The other benefit is also scientific. Gathering data on the top possible efficiency of the vehicle under ideal conditions gives scientists, researchers, and students of all kinds data they can use for things most of us don’t think of. One thing I can think of right off the bat is that a researcher studying the use of EVs in emergency evacuations can get ideas on how to aid such evacuation efforts.

Finally, hypermiling and ecomodding hobbyists will like this data. Like with EV development, it will give them a North Star to aim for.

What I Don’t Like About These Tests

The biggest problem I see with these kinds of tests is their potential to unintentionally mislead the public.

One way they can mislead the public is in a positive way. When people hear that a Bolt EUV can go over 500 miles, it could lead someone to think that maybe they’ll get 500 miles out of it if they buy one. In other words, this risk is a lot like the EPA ranges of EVs, but on a pretty healthy shot of steroids. The reality is that in the real world, even with “every hypermiling trick,” you’ll struggle to get 6 miles/kWh out of a Bolt EUV. I’ve personally done 4.8 miles/kWh in a city. In this ideal range test, they got about 8.6 miles/kWh.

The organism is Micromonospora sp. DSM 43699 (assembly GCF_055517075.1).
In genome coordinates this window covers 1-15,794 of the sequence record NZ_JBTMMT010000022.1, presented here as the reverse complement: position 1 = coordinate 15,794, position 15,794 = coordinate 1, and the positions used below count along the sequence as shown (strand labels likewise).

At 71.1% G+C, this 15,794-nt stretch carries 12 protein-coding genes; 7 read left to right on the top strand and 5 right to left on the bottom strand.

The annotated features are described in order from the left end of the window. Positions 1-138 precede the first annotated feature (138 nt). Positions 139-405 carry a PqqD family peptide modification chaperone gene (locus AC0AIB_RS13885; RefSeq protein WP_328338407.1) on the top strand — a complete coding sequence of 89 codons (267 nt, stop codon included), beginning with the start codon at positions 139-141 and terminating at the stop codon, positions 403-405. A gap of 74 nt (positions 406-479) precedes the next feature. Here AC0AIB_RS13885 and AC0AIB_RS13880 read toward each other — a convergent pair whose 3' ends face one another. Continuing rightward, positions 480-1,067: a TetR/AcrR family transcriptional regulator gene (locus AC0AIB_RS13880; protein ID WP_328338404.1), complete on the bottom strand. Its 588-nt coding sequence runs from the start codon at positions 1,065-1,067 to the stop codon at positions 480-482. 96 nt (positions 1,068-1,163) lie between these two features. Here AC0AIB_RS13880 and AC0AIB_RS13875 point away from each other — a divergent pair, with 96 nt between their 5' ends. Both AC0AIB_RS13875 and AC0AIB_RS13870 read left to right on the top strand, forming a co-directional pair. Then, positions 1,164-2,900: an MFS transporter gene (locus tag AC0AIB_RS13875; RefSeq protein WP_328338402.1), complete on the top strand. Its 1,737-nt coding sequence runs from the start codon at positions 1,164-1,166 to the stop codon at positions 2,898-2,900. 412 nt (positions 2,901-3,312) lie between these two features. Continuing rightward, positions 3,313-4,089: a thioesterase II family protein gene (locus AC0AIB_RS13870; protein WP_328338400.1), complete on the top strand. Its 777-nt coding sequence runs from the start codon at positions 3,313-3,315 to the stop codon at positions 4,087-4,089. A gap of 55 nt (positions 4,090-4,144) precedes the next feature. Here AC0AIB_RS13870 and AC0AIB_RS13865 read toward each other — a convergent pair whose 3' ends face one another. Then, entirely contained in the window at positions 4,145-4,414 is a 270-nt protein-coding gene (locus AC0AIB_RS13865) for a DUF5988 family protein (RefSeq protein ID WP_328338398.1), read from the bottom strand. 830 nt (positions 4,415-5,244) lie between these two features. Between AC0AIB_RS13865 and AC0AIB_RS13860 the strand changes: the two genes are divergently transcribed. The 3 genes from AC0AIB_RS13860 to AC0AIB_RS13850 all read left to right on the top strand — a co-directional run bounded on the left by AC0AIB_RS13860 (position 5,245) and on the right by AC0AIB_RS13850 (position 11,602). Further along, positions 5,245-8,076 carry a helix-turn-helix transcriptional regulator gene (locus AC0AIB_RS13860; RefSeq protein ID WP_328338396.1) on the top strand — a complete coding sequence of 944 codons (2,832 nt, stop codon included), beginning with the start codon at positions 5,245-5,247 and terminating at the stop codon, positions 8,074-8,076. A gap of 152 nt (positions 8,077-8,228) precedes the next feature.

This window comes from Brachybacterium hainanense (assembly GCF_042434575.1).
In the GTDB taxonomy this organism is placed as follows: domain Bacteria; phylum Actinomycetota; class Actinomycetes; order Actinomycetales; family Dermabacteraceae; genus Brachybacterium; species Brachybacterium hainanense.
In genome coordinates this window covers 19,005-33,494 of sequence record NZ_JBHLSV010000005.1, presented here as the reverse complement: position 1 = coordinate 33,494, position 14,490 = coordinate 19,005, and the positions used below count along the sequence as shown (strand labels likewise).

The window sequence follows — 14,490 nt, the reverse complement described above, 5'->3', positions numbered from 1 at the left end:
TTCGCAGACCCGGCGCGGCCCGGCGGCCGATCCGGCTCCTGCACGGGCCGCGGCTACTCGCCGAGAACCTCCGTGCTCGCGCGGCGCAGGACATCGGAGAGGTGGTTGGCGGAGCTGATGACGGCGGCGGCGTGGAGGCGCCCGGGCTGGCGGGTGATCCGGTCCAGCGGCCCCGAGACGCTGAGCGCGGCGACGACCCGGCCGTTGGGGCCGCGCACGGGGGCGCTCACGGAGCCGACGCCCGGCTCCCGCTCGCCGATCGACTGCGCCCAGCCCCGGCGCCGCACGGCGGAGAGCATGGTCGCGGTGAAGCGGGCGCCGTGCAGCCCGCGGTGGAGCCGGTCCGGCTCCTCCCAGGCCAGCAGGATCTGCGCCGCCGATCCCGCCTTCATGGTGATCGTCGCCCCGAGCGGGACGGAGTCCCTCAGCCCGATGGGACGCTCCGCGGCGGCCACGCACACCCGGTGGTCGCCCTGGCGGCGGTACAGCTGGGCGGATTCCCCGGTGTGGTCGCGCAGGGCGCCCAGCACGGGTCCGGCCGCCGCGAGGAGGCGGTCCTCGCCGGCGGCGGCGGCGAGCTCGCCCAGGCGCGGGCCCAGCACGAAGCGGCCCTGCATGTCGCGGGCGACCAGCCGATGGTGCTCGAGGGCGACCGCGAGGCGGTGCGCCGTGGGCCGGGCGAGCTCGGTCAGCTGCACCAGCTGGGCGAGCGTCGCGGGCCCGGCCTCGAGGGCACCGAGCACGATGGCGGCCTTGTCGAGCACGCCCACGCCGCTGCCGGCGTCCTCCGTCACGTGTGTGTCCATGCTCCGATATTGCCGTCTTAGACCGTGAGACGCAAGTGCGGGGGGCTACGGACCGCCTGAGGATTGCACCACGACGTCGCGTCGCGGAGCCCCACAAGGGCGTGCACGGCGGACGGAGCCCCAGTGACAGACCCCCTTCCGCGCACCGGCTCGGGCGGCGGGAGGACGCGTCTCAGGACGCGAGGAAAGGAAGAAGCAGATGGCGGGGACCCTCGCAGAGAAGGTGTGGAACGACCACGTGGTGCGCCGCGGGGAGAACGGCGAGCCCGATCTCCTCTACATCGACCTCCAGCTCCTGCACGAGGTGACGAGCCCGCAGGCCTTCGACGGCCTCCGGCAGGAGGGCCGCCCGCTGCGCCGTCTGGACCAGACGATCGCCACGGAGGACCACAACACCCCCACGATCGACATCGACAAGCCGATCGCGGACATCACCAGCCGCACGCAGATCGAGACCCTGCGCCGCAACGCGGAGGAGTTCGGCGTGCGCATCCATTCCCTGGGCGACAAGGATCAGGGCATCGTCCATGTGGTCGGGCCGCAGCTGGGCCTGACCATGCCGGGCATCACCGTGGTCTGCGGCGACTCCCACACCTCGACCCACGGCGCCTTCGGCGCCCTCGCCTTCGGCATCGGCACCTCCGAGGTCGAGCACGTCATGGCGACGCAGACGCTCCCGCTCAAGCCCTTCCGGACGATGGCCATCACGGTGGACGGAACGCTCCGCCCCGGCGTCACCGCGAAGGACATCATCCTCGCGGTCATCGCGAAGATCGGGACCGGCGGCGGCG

So, no, you’re not going to go 560 miles in a Bolt EUV in the real world. The laws of physics and the desire to not get yourself killed in traffic just get in the way, and it’s good to make sure people know that they’re not going to achieve it on public roads.

The other way these results can mislead is in the negative. I haven’t gone looking for it, but I’m sure some bozo somewhere is telling people that you’ll only be able to road trip in an EV if you drive 20 MPH. Never mind that there’s DC fast charging, because that’s a fact that EV haters just can’t let get in the way of telling their story. And their fans? They’ll gladly lap it up because it fits their biases and worldview. Such disinformation readily spreads in crowds that are fertile to it.

How We Can Make These Tests More Useful

Personally, I don’t think such tests should be conducted alone. There should always be some other data collected and disseminated along with these sorts of tests to put them in proper context.